Funding

National Institutes of Health (R01 DK104789)

  • Rana K Gupta

National Institutes of Health (R00-DK094973)

  • William L Holland

American Heart Association (16POST26420136)

  • Mengle Shao

Searle Scholars Program

  • Rana K Gupta

Juvenile Diabetes Research Foundation (5-CDA-2014-185-A-N)

  • William L Holland

National Institutes of Health (F30 DK100095)

  • Jonathan Y Xia

National Institutes of Health (T32 GM008203)

  • Chelsea Hepler

National Institutes of Health (F31DK113696)

  • Chelsea Hepler

The funders had no role in study design, data collection and interpretation, or the decision to submit the work for publication.

Ethics

Animal experimentation: This study was performed in strict accordance with the recommendations in the Guide for the Care and Use of Laboratory Animals of the National Institutes of Health. All of the animals were handled according to approved institutional animal care and use committee (IACUC) protocols (APN 2012-0072 and APN 2015-101207 ) of UTSW Medical Center.

Reviewing Editor

  1. Peter Tontonoz, University of California, Los Angeles, United States

Publication history

  1. Received: April 11, 2017
  2. Accepted: July 18, 2017
  3. Accepted Manuscript published: July 19, 2017 (version 1)
  4. Version of Record published: August 10, 2017 (version 2)

Copyright

© 2017, Hepler et al.

This article is distributed under the terms of the Creative Commons Attribution License permitting unrestricted use and redistribution provided that the original author and source are credited.

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  1. Chelsea Hepler
  2. Mengle Shao
  3. Jonathan Y Xia
  4. Alexandra L Ghaben
  5. Mackenzie J Pearson
  6. Lavanya Vishvanath
  7. Ankit X Sharma
  8. Thomas S Morley
  9. William L Holland
  10. Rana K Gupta
(2017)
Directing visceral white adipocyte precursors to a thermogenic adipocyte fate improves insulin sensitivity in obese mice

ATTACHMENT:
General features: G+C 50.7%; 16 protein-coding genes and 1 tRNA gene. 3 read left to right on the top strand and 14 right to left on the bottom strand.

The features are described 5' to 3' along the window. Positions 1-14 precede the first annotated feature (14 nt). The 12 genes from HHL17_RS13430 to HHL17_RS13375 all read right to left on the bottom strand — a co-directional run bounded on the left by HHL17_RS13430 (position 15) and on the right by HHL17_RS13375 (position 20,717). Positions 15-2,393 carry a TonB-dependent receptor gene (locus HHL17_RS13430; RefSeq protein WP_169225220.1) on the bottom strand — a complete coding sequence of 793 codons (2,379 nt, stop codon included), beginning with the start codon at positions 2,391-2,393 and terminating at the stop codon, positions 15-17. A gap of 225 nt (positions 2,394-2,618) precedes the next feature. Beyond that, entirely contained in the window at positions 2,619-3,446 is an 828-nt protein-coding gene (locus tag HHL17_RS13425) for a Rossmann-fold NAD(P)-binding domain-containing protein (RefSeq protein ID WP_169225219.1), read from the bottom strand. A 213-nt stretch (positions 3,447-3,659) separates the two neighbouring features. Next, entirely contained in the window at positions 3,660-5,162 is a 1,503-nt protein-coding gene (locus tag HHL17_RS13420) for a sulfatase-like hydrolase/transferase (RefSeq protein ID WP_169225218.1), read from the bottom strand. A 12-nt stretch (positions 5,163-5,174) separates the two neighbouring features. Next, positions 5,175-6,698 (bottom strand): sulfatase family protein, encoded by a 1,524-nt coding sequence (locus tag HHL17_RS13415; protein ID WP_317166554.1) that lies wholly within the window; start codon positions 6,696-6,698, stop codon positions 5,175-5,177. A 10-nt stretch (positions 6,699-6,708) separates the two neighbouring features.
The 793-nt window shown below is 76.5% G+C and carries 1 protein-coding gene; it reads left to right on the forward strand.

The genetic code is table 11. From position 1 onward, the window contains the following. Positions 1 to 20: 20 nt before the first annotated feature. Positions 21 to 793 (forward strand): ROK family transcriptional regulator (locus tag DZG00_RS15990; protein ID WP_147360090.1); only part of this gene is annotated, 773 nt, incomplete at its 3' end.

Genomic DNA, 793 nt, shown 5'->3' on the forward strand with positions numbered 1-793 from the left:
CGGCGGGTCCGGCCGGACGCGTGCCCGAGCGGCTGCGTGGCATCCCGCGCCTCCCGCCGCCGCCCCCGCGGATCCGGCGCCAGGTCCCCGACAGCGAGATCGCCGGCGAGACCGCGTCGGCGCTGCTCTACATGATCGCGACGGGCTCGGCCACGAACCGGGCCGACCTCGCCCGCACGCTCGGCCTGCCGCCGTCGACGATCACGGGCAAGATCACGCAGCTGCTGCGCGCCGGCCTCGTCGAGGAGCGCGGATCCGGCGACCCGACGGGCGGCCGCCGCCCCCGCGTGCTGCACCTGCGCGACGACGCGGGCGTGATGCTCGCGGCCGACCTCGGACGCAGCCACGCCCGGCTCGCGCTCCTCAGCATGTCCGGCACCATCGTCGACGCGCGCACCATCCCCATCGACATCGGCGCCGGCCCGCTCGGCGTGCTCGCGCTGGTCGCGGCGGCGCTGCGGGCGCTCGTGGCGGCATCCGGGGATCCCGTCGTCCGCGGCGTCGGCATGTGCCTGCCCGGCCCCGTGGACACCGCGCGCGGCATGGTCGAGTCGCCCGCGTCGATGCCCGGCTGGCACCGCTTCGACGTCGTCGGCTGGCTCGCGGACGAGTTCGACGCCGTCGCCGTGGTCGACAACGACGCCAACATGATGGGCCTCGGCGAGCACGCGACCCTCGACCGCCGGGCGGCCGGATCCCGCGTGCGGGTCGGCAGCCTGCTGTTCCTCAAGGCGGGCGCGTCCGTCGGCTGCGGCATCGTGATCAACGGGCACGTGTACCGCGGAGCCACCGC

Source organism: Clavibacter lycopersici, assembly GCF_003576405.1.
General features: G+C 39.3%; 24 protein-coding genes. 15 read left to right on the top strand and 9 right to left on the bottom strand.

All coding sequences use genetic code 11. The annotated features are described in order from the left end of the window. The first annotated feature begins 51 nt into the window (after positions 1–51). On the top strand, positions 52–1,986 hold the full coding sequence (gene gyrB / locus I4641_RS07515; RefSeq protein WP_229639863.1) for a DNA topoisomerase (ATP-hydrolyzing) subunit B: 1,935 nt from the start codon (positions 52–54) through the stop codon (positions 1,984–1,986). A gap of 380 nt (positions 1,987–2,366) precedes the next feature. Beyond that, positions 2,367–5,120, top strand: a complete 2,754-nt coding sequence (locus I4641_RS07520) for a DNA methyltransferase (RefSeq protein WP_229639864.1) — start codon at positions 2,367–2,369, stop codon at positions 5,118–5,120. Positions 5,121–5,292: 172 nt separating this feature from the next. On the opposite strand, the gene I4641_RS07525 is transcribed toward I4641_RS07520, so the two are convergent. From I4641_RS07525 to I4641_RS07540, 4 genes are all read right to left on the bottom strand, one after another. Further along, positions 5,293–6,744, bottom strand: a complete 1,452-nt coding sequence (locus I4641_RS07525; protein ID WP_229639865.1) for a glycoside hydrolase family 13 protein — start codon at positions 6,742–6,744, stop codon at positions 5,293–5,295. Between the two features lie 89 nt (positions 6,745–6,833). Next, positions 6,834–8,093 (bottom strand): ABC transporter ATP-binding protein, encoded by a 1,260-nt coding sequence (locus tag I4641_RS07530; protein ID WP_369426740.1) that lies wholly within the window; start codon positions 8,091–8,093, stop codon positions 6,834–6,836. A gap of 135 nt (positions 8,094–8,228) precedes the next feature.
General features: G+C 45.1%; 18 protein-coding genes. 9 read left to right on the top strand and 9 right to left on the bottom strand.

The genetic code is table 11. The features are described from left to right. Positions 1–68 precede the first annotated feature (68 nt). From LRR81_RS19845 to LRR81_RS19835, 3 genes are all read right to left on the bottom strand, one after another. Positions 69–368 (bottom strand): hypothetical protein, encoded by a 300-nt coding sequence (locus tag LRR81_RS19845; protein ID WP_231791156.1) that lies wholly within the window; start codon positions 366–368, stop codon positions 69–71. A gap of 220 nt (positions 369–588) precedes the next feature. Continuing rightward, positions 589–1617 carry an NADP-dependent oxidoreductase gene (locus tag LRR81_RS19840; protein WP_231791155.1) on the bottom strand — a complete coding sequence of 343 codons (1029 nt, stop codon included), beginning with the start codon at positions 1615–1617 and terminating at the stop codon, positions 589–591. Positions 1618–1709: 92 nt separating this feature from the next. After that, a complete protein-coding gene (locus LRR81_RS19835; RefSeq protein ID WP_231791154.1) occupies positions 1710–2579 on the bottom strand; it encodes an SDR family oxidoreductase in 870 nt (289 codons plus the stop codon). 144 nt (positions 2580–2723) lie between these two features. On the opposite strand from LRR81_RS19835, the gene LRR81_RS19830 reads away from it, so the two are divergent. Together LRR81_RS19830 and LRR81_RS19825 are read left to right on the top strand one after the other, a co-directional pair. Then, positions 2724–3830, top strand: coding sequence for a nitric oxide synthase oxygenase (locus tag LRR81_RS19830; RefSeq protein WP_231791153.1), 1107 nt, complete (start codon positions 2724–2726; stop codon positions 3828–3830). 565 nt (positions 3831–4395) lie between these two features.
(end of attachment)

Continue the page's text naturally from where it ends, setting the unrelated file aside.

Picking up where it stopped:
eLife 6:e27669.
https://doi.org/10.7554/eLife.27669

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    Background:

    MicroRNAs (miRNA) and other components contained in extracellular vesicles may reflect the presence of a disease. Lung tissue, sputum, and sera of individuals with idiopathic pulmonary fibrosis (IPF) show alterations in miRNA expression. We designed this study to test whether urine and/or tissue derived exosomal miRNAs from individuals with IPF carry cargo that can promote fibrosis.

    Methods:

    Exosomes were isolated from urine (U-IPFexo), lung tissue myofibroblasts (MF-IPFexo), serum from individuals with IPF (n=16) and age/sex-matched controls without lung disease (n=10). We analyzed microRNA expression of isolated exosomes and their in vivo bio-distribution. We investigated the effect on ex vivo skin wound healing and in in vivo mouse lung models.

    Results:

    U-IPFexo or MF-IPFexo expressed miR-let-7d, miR-29a-5p, miR-181b-3p and miR-199a-3p consistent with previous reports of miRNA expression obtained from lung tissue/sera from patients with IPF. In vivo bio-distribution experiments detected bioluminescent exosomes in the lung of normal C57Bl6 mice within 5 min after intravenous infusion, followed by distribution to other organs irrespective of exosome source. Exosomes labeled with gold nanoparticles and imaged by transmission electron microscopy were visualized in alveolar epithelial type I and type II cells. Treatment of human and mouse lung punches obtained from control, non-fibrotic lungs with either U-IPFexo or MF-IPFexo produced a fibrotic phenotype. A fibrotic phenotype was also induced in a human ex vivo skin model and in in vivo lung models.

    Conclusions:

    Our results provide evidence of a systemic feature of IPF whereby exosomes contain pro-fibrotic miRNAs when obtained from a fibrotic source and interfere with response to tissue injury as measured in skin and lung models.

    Funding:

    This work was supported in part by Lester and Sue Smith Foundation and The Samrick Family Foundation and NIH grants R21 AG060338 (SE and MKG), U01 DK119085 (IP, RS, MTC).